A pitch for pot's power to ease pain

March 03, 2003|by ANDREW SCHOTZ

After smoking a little marijuana, Erin Hildebrandt feels good again. Overwhelming pain goes away for a while.

"It's one or two puffs, then I put it away," she said.

Vomiting, abdominal cramps, muscle spasms, chills, bloody diarrhea and fever are symptoms of Crohn's disease, an inflammatory bowel condition Hildebrandt has.

"It completely drains me," said Hildebrandt, 32, of Smithsburg.

With her husband, Bill, and their five children waiting in the hall, Hildebrandt testified in Annapolis last week before the state Senate Judicial Proceedings Committee, urging passage of a bill allowing marijuana for medical use.

The bill failed last year, but it may have a better chance this year.

Hildebrandt said she considers marijuana a medicine, which is why she overcame her hesitancy and spoke up.

"I just can't stand back and watch more and more people thrown in jail for this and see their lives turned upside down," she said.


It is illegal in Maryland to smoke marijuana for pleasure or to relieve pain. But advocates say it's a safe drug and less harmful than alcohol or tobacco, of which society allows the use.

Opponents argue that medicinal use is only an excuse to legalize an illicit drug.

MedChi - The Maryland State Medical Society, which represents more than 6,000 physicians and their patients, has asked two state Senate committees to reject the bill.

"While physicians are supportive of any therapy to relieve pain in their patients," the group's position paper said, "MedChi is not aware of any scientific or peer reviewed literature indicating that marijuana has the benefit contemplated by the legislation without having detrimental impact as well. ...

"While the active ingredient in marijuana (THC) can be effective in relieving pain, this ingredient can be obtained in oral form in a legal manner by prescription without involving the adverse agents that are also present in the marijuana cigarette."

'Outright confusion'

MedChi Executive Director Michael Preston said the General Assembly could create "outright confusion" by allowing medicinal marijuana use when the federal government prohibits it.

That was the conflict in California, where Brian Epis was sentenced to 10 years in prison for growing marijuana plants that would have been used by sick people. The state allowed what he did, but the federal government prosecuted him.

Erin and Bill Hildebrandt became active in the cause about a year ago, attending marijuana rallies and bringing their children. The couple protested Epis' plight at a rally in Washington last year. Bill Hildebrandt was ticketed and fined $50 for ignoring three warnings from police, his wife said.

Fearing the fallout, Erin Hildebrandt will not say if she smokes marijuana now.

"I'd rather not hand them a warrant," she said.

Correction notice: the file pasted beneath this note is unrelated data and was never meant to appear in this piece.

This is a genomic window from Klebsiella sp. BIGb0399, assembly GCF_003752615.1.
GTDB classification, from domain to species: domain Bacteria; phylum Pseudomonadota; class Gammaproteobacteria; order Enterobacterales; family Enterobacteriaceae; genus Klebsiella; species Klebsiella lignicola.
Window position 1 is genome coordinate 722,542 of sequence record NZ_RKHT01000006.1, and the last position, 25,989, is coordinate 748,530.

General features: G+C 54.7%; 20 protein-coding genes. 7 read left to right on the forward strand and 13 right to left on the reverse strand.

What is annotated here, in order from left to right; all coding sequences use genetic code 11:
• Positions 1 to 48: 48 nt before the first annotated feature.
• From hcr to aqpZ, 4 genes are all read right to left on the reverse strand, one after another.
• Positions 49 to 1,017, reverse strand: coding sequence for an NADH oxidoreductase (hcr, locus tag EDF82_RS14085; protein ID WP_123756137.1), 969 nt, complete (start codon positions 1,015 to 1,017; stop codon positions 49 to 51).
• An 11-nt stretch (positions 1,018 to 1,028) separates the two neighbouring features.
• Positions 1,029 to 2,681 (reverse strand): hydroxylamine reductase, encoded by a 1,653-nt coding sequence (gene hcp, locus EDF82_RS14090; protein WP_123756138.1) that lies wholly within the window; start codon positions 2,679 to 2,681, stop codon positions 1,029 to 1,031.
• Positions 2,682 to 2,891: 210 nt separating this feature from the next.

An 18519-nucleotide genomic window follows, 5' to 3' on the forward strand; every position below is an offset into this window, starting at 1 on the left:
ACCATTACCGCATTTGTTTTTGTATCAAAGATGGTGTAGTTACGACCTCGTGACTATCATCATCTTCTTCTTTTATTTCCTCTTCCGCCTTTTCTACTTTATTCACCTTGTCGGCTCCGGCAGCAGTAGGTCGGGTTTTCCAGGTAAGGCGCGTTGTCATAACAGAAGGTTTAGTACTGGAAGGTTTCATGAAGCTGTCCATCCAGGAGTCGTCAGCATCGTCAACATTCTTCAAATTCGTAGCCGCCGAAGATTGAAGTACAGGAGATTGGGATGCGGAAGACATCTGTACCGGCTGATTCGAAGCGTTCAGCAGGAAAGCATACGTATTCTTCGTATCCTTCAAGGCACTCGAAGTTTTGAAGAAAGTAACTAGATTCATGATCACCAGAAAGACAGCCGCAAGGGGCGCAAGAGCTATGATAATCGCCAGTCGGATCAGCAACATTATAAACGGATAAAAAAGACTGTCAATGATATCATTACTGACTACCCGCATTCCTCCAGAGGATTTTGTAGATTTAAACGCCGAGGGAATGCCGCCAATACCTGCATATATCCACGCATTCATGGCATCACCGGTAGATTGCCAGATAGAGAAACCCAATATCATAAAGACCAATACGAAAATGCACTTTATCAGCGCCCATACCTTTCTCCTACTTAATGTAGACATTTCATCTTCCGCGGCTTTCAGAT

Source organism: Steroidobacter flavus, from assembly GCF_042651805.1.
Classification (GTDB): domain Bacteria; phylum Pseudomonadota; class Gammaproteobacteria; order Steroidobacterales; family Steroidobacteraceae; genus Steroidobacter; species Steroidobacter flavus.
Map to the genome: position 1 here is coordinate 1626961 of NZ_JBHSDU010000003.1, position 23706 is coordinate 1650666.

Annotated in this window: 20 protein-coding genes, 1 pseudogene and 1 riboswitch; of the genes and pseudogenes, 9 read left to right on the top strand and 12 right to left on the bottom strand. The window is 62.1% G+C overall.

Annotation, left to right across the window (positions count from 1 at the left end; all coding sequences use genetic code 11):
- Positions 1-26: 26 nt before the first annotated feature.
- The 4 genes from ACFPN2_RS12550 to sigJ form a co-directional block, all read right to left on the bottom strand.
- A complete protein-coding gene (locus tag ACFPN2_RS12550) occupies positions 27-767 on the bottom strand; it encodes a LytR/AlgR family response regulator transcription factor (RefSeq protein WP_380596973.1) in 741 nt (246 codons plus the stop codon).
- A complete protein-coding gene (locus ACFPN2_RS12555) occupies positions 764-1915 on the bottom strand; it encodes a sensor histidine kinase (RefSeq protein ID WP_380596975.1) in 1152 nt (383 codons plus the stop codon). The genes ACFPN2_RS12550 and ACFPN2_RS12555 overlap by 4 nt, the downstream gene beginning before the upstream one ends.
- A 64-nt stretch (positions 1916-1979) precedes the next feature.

This is what she imagines could happen: "I'm picturing that I would get my medicine, then armed men in masks would burst in. My babies would be screaming about me being taken away to God knows where for God knows how long ... just because I said I have used it."

Also about a year ago, the Hildebrandts started a Web site, There, Erin muses on the discomfort of seeing police officers blanketing the nation's roads and on the injustice of the prohibition of marijuana.

"I'm a parent," she wrote. "My first duty is to my children and keeping them safe and healthy.

"More than half of high school students today have experimented with drugs at some time," she wrote. "This means that at least three of my five children are at risk of being turned into criminals and losing their basic human rights and freedoms because of the 'war on drugs.'"

Initially afraid

Hildebrandt said she probably tried marijuana the first time just after she graduated from high school.

"I was still afraid of it," she said. "I had bought into all the propaganda, just like everybody else."

But she rebelled, tried marijuana and decided it isn't dangerous.

It became an "on again, off again" interest when she attended Lansing Community College in Michigan. Students would get together to smoke pot and discuss philosophy, and she would join in.

She turned to marijuana for pain relief around 1996, when a friend told her it might ease the migraine headaches she's had most of her life. It did, she said.

In 1999, when the Hildebrandts moved from Michigan to Smithsburg, Erin found that marijuana also could soothe the symptoms of her Crohn's disease. Until then, she said, prescription drugs either didn't work or caused other problems.

Hildebrandt said she gave up using marijuana recreationally about eight years ago, when she became pregnant for the first time.

Asked when she last smoked marijuana, Hildebrandt wouldn't be specific.

"It's been a while," she answered twice, explaining that she doesn't need it now.

She said her Crohn's disease is "under control" and she hasn't taken prescription drugs for it in about seven years. She hasn't been to the hospital for her migraine headaches in three years after previously going up to three times a week.

Hildebrandt said she teaches her children - Daniel, 8; Thomas, 6; Jessamine, 5; Billy, 3; and Juliet, 1 - to try a cold compress, a massage or lying down in a dark room before asking for a pain reliever for a headache.

For adults, she said, marijuana can also ease pain.

"It's a medicine ... that can be used or abused ...," she said. "I'm behind ending the mass hysteria behind marijuana. It's not the bogeyman of illicit drugs."

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